Submissions are invited for the session, Digging with words: e-text and e-archaeology, at Computer Applications and Archaeology 2011, Beijing, April 12th-16th 2011. For further details, including author guidelines and submission information, please go to http://www.caa2011.org/#home|default.
Deadline is 15th November 2011.
Digging with words: e-text and e-archaeology
text, digital libraries, text mining, grey literature
There are many complex ways in which archaeology is written about. Formal publications in journals, books, site reports, so-called ‘grey literature’, field notes, excavation daybooks, diaries and, latterly, websites and blogs, all contain a collective written discourse about the past, and how it is discovered. Added to this may be historical sources about sites and artefacts: if excavating a site of the Classical period in Greece for example, it is likely that the excavator will wish to consult Classical authors such as Strabo or Thucydides. Furthermore, evidence from text bearing objects such as inscriptions will heavily influence the interpretation of any site at which it is found. Hitherto, an excavator is likely to have accessed most secondary documentary evidence via institutional libraries and catalogues, or via booksellers or publishers. However, the relatively recent provision on a large scale of such documentary evidence digitally — the Perseus library at Tufts, and online inscriptions corpora such as the Inscriptions of Roman Cyrenaica and Inscriptions of Aphrodisias are good examples — combined with increasingly sophisticated techniques for interrogating that content, and extracting information automatically, prompts us to rethink the very nature of the evidence with which we can form interpretations about the past. Once distinctions between text and artefact, history (or philology) and archaeology were clear. Now however (for example) texts can be parsed for formal units of information and databases of entities built, which can then be used to underpin new knowledge or enhance resource discovery. On the other hand, the bases of comparanda for assessing archaeological data are becoming more widely available in digital form, along with digital representations of those artefacts, allowing deeper comparison and (textual) annotation. This prompts questions as to how the digital medium can be used in their interpretation. This session will seek to explore these distinctions by bringing together archaeologists with interests in textual evidence, textual scholars, historians and philologists. Themes will include, but are not limited to:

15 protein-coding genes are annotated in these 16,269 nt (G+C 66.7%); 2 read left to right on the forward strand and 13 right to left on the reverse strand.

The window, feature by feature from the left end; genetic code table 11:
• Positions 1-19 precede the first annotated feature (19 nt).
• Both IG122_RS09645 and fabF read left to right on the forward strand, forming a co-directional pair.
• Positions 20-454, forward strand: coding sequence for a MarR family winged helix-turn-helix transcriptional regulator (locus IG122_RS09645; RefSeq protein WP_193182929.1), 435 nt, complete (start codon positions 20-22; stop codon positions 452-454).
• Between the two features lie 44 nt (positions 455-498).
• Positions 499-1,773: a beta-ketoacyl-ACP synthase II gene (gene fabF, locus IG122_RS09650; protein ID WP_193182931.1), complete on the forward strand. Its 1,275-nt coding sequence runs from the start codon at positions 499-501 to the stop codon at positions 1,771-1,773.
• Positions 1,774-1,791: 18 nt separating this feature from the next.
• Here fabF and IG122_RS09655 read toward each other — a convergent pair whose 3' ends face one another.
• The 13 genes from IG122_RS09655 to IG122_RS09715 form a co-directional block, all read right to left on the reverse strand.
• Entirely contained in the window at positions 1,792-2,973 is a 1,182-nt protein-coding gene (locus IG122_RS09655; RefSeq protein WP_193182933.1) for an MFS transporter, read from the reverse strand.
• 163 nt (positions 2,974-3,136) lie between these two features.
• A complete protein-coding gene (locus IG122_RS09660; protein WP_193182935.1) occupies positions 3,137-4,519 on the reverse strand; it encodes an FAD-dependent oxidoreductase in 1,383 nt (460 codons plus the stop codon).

* Theoretical considerations of the nature of textual and archaeological evidence
* The use of standards and mark-up schemas in digitized archaeology texts
* Text mining and parsing (especially including geoparsing), and automatic entity extraction
* Linking textual evidence with archaeological evidence using linked data and semantic web technologies
* Provision for non-Latin texts in digital libraries for archaeology, with an emphasis on Chinese and other Asian scripts particularly encouraged